Sam Robinson, head of brand and customer engagement at Milligan, the firm responsible for the transformation of The Mailbox in Birmingham, says shopping centres are having to adapt to the changes brought about by today's need for speed and instant gratification that has come to be expected. She says this demand – particularly amongst Millennials – is shaping the future of the retail industry.

'Rather than simply being a place where goods are displayed, shopping centres are having to adapt to these changes by investing in creating memorable experiences for visitors. F&B and leisure venues, such as restaurants, cinemas and bars, play a huge role in this because these are elements that can never be fully digitised. They can certainly be enhanced by technology, but never completely replaced,' says Robinson. 'Multi-sensory elements can also significantly enrich and personalise a shopper’s experience.'


The expansion of Chadstone Shopping Centre in Melbourne, Australia is a seamless celebration of engineering and architecture. Designed by CallisonRTKL alongside architect, The Buchan Group, the project’s centerpiece is a dramatic gridshell glass roof, which soars above what has become the largest enclosed shopping centre in the Southern Hemisphere. The expansion accommodates upwards of 100 new retailers and a roster of leisure and food operators.

'The majority of our current work is looking at existing shopping centres and re-imagining the way in which they engage with their customers – the focus of that being the dining and leisure experience,' says Ken Christian, LEED GA, CallisonRTKL director. 'We’re already starting to see the social or community element of shopping come to the fore – places where people can meet and mix with like-minded friends or acquaintances. Easy to see the value this has to a larger community or neighbourhood.'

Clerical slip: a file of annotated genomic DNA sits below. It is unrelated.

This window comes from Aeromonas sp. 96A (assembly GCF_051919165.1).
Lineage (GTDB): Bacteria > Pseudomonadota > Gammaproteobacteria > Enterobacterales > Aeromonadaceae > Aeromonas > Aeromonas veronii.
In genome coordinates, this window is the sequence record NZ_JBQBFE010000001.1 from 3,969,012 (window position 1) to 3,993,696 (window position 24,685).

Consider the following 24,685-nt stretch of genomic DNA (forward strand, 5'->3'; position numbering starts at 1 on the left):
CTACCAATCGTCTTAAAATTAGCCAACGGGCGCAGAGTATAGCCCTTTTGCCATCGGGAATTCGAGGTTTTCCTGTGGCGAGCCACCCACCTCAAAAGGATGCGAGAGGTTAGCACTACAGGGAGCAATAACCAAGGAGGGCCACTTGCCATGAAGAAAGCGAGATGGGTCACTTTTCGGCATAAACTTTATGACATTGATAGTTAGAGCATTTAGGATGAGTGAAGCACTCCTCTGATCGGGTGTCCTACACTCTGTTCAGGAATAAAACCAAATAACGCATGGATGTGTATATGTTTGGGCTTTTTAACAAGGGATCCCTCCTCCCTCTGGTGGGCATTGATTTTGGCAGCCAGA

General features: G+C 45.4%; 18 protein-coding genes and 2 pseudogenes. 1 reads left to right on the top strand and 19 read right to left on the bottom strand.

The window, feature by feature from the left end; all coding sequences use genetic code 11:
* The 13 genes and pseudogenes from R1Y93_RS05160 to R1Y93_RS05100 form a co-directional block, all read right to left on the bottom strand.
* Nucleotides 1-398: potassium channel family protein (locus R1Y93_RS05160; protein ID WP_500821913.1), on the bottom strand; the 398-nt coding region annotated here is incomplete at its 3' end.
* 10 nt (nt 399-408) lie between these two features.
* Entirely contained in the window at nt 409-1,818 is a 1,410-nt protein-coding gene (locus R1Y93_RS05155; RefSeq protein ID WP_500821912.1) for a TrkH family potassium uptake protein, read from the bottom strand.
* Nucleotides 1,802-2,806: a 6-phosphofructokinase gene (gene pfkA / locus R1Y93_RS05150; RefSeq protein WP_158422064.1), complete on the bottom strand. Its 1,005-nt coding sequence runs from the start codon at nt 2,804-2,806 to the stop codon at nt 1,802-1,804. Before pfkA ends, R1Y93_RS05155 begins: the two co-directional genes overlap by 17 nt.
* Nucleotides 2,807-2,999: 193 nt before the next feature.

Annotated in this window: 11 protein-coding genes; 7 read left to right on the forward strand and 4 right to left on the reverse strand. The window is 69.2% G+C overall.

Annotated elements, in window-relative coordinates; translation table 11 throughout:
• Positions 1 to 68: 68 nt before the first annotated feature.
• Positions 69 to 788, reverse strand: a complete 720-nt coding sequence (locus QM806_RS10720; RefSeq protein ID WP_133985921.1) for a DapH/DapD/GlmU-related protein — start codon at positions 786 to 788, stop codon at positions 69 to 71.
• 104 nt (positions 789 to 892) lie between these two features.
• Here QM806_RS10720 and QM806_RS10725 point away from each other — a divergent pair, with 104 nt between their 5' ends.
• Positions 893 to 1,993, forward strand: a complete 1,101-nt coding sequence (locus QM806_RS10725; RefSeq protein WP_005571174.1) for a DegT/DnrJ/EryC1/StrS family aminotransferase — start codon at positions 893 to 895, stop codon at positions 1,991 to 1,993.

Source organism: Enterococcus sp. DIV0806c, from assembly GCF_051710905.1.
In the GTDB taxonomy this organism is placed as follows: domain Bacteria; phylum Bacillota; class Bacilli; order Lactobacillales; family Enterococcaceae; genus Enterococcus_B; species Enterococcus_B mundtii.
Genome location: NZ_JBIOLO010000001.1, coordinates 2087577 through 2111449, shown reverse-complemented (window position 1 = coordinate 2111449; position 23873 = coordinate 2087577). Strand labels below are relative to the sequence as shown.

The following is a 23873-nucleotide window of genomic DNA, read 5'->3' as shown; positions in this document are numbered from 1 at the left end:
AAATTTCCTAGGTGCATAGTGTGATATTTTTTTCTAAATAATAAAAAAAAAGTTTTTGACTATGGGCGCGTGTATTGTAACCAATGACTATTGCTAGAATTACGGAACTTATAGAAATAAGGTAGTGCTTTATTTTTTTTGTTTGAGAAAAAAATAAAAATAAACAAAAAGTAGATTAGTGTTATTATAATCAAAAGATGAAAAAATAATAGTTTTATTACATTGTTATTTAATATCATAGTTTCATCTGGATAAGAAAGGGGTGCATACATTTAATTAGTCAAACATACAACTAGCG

Christian says we can expect to see much more flexible formats in the future, places where pop-ups and brand showcases can move in and out easily to cater to events like fashion shows or product launches.

'Food is only growing in its importance to retail and shopping centres, largely because it serves as an easily shared cultural currency for all of us. We all eat; we all like to eat with friends; we all like to share a pleasant dining experience. But this isn’t about convenience or speed, so the traditional models are out; it’s more focused on quality and the overall dining experience, so expect to see demo kitchens, local start-up chefs and seasonal ingredients define the sector.

'The days of the out-of-town, single-use shopping centre are well and truly over and in its place are more complex, denser districts that include residential, civic/cultural and other uses,' concludes Christian.